Talk About Your Goals: Goal Setting Success

Andy Crestodina


Talk About Your Goals

Research shows that writing down a goal increases the chance of achieving that goal. The same research shows that talking about your goals makes success even more likely.

When Dr. Gail Matthews conducted a study of 149 participants, she found that committing to your goals in writing has a positive impact on your chance of success.

Here’s how the study worked

149 subjects were divided into several groups and each subject was asked to select a goal. Some were asked to simply think about their goal. Other groups were asked to write their goal. A final group committed to their goals in writing and shared that commitment and progress reports with a supportive friend. At the end of four weeks, each subject reported the extent of their goal setting success. (see the research summary here)

Sharing with friends makes goal setting successful

When goals are written and the commitment and progress updates are shared with a supportive friend, the likelihood of achieving the goal was the highest. Why? It may be fear of disappointing them. It may be a fear of embarrassment. Or it might be that encouraging boost of confidence that only a friend can give.

“There was support for the role of public commitment: those who sent their commitments
to a friend accomplished significantly more than those who wrote action commitments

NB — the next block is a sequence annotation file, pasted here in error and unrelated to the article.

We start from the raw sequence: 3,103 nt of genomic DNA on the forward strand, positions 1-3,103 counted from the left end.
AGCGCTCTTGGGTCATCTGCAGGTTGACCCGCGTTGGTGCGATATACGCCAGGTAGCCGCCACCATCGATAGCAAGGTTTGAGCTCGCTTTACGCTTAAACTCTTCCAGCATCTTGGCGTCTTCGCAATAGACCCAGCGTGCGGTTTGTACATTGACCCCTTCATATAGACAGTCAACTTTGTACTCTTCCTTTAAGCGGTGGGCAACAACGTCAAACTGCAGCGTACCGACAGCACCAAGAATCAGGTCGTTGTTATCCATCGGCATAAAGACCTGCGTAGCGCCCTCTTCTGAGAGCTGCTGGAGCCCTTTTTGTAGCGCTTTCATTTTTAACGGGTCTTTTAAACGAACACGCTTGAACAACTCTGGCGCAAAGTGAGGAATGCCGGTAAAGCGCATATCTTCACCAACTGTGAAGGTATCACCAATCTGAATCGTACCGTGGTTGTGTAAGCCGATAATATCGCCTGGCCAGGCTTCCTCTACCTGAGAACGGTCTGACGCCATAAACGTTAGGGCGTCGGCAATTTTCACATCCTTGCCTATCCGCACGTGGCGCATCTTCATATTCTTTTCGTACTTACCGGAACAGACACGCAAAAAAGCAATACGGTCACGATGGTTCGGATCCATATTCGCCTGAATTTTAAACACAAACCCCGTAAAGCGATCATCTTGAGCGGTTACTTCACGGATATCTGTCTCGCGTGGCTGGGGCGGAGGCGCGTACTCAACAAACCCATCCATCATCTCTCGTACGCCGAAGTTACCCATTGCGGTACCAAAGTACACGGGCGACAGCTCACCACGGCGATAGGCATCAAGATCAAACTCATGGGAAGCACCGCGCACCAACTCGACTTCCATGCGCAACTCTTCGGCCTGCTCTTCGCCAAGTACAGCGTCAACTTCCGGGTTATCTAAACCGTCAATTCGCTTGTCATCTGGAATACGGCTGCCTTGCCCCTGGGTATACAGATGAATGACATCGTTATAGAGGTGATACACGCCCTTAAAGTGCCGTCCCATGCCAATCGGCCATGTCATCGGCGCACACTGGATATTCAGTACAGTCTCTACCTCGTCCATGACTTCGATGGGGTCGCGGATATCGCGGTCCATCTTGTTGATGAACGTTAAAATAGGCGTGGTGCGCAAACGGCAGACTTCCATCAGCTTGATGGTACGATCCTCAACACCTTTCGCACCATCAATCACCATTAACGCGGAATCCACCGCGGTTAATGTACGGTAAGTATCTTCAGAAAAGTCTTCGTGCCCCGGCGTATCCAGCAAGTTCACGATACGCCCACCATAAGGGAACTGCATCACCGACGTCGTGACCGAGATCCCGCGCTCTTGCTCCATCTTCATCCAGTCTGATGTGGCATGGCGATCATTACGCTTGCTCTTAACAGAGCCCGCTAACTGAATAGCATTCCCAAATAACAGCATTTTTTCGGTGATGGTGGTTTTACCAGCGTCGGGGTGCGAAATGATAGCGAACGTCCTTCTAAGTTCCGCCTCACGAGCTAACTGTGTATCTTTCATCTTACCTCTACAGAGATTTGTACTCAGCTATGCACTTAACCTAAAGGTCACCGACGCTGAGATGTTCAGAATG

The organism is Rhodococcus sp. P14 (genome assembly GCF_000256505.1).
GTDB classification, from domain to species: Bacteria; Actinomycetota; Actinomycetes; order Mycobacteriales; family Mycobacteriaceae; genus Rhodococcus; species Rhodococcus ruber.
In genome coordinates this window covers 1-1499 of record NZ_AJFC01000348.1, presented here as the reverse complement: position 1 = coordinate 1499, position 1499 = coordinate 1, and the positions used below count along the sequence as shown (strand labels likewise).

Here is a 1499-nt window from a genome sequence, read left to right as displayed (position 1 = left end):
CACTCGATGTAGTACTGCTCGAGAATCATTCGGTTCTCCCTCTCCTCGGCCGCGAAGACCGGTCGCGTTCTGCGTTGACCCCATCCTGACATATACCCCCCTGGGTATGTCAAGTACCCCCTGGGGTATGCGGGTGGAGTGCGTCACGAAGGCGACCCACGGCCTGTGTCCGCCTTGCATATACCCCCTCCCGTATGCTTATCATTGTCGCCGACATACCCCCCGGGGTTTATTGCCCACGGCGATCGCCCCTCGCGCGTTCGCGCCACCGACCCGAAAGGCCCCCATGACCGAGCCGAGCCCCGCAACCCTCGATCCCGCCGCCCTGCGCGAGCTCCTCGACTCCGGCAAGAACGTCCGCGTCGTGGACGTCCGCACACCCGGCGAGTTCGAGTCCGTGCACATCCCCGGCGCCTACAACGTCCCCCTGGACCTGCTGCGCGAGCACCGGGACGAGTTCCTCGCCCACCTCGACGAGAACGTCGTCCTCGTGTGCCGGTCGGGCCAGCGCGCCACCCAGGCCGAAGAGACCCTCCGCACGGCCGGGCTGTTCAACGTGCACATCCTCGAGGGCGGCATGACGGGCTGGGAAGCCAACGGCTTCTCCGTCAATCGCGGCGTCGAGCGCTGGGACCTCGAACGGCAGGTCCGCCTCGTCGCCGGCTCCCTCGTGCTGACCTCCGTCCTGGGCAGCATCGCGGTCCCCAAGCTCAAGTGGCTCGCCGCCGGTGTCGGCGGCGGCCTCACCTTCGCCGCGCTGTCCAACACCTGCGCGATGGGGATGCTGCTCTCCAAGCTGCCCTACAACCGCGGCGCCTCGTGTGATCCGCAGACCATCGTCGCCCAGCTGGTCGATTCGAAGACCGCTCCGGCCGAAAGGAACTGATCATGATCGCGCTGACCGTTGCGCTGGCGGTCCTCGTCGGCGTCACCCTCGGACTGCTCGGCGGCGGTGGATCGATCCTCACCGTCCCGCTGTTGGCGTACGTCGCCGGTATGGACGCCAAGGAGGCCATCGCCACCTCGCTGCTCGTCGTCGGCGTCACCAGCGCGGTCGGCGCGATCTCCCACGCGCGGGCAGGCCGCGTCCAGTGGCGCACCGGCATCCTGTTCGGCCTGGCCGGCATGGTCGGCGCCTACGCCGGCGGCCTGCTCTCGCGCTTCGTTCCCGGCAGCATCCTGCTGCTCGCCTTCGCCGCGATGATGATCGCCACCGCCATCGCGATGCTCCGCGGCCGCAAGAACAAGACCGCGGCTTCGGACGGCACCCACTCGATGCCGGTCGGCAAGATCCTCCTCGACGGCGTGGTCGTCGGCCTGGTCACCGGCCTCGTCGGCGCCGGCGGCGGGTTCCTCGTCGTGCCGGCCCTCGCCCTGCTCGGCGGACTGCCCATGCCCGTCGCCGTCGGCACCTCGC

or did not write their goals.”
– Dr. Gail Matthews

Find an Accountabili-Buddy

Find someone supportive whom you respect. Someone you don’t want to disappoint. Schedule a regular time to meet or talk on the phone. Tell them your goals and ask them to hold you accountable. Or make it mutual and work on goal setting and success together.

Personally, I hope to one day be an author, so I found a friend who has published books. I meet him twice a month at 8am. We drink coffee and share progress. He holds me accountable and I hate to disappoint him!

What are your goals?

You are moments away from leveraging this simple but powerful principle. Right now, you can state your goals to the world. Just tell us your goals with a comment below. But be careful! We may hold you to it…

Author’s Bio:
Andy Crestodina is the Strategic Director of Orbit Media Studios, a web design company in Chicago. You can tell Andy your goals on and on Twitter.



  1. says

    Great advice. I believe that either writing it down or talking about it, constantly having your goal in your mind (even without knowing how you can reach it) will inevitably increase the chance your achieving it.

    If you are interested in goal setting, you may want to check out a goal setting app called, a very nicely built web app designed for tracking goals and todo lists, and supports time tracking too. It’s clear, focused, easy to navigate.

  2. says

    Hi Andy, when i read this post i remembering simpleology, i like your post. My goals is married this year with my fiancee. Wish me luck. Thanks. Regards.

  3. says

    Funny I read another research, can’t find it now, that said the opposite.
    The conclusion of the researcher here was that when you share your goals with people your brain feels that you have already completed a part of your goal. This would result in a good feeling and therefor less energy to invest in the completion of the goal.

    So you should write down your goals, it will structure the thinking process, but don’t share it with other people.

    • says

      Hi Erno,
      My experience is that, when I frame my goals inside “here’s what I’m working on” and share that, the folks who listen step in to offer help in ways I might never have accessible or simply never have seen.

      I think we have to choose which works for us and follow it.

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